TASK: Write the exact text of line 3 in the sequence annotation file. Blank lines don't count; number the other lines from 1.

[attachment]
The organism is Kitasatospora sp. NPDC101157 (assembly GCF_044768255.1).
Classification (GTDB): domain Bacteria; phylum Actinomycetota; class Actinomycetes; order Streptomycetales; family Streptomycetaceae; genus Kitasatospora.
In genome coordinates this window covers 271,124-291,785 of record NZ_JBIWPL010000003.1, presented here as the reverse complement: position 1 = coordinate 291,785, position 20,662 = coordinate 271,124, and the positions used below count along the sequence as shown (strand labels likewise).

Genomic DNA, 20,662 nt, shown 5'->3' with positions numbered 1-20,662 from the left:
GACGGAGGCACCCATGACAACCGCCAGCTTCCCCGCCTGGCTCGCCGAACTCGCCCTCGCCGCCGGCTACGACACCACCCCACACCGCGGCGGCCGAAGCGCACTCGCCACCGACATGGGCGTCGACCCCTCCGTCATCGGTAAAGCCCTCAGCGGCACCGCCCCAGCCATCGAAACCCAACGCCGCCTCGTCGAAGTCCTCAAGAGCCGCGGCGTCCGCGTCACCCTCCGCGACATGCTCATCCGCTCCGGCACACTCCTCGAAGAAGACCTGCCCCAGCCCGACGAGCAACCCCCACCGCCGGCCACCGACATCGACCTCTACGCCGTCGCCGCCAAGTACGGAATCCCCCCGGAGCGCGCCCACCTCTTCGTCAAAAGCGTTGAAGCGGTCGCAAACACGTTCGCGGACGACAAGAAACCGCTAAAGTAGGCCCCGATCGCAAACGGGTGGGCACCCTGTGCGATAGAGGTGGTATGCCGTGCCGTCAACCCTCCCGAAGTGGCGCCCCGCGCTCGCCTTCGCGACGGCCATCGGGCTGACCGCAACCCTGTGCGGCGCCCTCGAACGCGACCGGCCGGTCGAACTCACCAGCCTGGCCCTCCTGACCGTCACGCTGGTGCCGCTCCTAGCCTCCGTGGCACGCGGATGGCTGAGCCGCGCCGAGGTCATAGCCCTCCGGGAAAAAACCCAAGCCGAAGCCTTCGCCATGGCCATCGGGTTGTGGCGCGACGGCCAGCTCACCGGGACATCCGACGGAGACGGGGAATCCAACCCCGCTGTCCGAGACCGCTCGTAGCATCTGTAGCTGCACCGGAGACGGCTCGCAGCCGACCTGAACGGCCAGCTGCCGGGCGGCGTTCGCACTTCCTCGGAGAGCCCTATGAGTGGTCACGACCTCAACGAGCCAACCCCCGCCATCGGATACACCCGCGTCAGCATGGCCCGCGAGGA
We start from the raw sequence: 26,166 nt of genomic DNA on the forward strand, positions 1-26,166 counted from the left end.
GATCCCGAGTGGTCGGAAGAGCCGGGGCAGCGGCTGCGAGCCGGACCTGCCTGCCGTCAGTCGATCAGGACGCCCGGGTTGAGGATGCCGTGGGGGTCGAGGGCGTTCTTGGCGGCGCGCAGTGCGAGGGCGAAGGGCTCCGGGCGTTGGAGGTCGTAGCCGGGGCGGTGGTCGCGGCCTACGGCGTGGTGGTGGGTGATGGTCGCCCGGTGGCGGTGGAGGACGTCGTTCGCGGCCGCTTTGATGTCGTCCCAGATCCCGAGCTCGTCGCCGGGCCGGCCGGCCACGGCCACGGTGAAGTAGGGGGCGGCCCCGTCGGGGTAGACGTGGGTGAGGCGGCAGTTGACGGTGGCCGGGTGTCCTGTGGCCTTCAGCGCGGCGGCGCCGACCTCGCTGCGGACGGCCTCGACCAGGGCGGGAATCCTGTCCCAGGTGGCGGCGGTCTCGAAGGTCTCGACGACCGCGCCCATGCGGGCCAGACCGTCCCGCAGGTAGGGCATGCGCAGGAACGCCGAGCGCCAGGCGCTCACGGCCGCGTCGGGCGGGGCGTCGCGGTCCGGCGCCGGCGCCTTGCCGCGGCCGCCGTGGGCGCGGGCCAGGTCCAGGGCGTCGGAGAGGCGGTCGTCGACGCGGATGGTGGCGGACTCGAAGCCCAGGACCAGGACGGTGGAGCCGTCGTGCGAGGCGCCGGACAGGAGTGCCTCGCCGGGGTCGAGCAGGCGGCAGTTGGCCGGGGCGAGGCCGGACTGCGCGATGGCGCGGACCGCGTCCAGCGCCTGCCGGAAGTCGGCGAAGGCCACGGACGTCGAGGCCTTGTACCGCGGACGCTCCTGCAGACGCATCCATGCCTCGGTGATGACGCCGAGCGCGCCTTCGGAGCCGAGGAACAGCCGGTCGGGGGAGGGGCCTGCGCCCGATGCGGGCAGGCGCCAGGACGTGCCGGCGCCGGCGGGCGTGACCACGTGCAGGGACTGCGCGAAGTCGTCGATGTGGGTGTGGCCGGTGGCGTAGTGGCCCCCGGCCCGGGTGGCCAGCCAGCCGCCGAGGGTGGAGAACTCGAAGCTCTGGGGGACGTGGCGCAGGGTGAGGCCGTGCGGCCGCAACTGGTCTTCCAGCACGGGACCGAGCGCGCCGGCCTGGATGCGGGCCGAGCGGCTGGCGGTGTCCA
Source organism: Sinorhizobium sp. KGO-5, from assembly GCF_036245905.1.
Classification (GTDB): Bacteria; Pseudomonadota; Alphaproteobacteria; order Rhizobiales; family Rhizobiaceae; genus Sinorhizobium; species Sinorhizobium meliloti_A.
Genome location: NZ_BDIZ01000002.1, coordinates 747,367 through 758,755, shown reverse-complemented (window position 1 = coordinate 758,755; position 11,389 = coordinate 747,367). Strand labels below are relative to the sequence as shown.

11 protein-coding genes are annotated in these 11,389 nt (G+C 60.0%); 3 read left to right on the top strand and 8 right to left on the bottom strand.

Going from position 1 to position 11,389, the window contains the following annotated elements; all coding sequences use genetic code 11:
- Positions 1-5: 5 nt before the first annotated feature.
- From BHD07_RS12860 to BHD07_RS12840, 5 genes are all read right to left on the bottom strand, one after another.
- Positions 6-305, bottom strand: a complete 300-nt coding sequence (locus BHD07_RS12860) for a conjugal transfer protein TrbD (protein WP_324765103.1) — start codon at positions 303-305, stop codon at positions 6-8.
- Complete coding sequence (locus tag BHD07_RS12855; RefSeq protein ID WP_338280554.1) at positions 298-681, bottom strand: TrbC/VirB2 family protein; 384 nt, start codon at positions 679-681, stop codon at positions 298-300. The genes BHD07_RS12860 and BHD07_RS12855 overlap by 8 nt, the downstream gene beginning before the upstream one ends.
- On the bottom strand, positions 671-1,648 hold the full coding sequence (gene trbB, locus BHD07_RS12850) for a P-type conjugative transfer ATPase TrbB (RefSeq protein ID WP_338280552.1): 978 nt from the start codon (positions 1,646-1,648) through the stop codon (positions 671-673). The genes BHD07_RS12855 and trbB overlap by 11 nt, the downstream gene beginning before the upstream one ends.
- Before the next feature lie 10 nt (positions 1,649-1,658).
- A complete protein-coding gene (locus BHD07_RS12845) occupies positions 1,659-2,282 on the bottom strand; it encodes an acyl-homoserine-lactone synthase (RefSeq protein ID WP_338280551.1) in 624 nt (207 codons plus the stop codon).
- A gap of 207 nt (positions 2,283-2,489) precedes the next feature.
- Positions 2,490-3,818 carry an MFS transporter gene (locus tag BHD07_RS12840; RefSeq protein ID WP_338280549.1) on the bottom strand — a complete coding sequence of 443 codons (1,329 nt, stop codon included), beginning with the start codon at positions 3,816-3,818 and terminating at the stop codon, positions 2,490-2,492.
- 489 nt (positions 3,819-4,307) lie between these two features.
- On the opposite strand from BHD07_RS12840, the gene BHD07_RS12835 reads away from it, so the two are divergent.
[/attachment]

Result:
In genome coordinates this window covers 271,124-291,785 of record NZ_JBIWPL010000003.1, presented here as the reverse complement: position 1 = coordinate 291,785, position 20,662 = coordinate 271,124, and the positions used below count along the sequence as shown (strand labels likewise).